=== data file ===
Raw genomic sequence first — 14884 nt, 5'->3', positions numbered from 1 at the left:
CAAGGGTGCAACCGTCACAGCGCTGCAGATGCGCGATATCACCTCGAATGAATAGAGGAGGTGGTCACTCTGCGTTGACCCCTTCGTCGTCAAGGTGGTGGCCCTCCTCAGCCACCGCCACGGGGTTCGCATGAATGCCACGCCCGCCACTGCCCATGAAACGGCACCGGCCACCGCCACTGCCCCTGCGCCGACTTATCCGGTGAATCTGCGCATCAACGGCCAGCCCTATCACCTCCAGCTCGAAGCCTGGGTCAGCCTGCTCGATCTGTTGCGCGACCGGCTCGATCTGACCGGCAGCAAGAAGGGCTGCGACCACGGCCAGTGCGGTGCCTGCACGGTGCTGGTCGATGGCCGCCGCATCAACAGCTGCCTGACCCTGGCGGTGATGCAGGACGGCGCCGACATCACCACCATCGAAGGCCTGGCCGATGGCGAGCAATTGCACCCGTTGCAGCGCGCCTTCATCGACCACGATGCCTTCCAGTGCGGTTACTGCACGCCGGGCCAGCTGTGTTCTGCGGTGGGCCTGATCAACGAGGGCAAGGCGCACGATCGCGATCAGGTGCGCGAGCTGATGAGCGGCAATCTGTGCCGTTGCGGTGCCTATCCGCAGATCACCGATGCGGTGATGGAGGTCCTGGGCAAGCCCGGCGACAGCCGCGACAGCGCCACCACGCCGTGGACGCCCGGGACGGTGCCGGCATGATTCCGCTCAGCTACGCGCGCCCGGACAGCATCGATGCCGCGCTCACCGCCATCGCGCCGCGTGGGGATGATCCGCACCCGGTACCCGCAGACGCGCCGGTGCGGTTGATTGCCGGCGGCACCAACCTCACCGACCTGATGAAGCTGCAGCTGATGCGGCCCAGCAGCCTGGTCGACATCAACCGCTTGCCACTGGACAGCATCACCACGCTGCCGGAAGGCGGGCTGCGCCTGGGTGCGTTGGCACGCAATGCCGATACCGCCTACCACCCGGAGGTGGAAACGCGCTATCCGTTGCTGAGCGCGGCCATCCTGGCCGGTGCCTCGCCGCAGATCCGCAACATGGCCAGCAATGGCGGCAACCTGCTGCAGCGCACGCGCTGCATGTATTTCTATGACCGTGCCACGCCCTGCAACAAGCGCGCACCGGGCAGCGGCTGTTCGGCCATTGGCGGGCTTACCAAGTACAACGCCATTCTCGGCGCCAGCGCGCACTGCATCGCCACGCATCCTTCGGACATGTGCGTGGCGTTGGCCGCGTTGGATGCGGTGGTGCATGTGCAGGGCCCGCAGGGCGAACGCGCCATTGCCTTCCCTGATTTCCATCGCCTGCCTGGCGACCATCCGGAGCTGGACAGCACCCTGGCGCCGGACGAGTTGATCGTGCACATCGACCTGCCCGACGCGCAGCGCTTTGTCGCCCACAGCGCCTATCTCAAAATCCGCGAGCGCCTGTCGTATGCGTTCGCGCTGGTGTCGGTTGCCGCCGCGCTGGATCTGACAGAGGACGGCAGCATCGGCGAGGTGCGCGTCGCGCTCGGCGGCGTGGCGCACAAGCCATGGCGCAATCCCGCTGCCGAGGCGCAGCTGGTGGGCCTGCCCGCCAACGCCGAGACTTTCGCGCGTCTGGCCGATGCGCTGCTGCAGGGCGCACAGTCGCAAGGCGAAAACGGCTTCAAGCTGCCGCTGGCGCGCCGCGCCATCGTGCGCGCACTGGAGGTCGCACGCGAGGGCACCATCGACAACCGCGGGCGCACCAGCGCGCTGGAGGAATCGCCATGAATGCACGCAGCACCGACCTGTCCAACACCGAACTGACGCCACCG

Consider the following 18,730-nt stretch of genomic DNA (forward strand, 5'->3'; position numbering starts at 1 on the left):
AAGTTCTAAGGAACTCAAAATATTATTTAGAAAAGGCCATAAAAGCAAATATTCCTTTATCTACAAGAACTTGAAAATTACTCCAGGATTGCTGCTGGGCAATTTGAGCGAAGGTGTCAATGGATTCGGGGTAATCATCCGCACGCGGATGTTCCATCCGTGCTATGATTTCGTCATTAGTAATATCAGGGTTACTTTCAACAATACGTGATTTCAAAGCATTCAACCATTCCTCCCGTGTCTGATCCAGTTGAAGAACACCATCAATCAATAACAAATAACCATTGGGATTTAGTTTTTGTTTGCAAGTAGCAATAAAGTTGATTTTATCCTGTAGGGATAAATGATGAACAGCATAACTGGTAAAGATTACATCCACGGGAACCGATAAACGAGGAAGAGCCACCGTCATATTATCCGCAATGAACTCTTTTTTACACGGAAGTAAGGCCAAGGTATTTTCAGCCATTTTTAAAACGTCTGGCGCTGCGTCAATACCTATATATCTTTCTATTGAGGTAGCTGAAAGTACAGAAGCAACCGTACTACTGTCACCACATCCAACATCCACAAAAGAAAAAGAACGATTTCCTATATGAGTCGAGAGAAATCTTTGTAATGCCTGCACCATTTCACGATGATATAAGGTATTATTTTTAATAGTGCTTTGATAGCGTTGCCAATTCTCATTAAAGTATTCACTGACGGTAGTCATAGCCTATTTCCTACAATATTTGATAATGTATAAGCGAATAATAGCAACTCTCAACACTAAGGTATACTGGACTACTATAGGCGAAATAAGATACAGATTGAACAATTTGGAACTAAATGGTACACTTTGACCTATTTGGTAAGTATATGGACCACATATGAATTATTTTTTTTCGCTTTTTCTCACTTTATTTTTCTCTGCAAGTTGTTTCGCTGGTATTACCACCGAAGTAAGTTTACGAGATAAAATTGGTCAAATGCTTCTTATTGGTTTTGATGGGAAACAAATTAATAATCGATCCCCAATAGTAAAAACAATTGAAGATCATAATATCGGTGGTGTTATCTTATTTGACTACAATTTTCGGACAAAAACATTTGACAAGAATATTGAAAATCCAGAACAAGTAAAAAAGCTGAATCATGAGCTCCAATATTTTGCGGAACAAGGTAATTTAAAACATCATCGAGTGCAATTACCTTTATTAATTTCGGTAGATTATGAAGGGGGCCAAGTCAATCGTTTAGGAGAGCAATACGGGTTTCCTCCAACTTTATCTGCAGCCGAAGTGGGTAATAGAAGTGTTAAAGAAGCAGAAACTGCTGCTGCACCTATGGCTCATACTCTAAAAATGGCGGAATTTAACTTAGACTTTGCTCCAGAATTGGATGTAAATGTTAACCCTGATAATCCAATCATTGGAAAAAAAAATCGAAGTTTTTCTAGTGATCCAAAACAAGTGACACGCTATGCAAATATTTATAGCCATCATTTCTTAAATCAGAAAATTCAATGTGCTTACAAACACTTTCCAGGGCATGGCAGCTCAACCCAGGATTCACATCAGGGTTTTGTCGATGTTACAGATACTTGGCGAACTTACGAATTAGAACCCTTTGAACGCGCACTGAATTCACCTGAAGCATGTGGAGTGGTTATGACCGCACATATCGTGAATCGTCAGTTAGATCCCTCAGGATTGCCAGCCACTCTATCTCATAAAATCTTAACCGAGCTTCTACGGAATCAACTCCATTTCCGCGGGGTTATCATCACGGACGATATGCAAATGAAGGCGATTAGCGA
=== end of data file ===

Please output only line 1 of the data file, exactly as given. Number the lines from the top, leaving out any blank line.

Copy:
Raw genomic sequence first — 14884 nt, 5'->3', positions numbered from 1 at the left: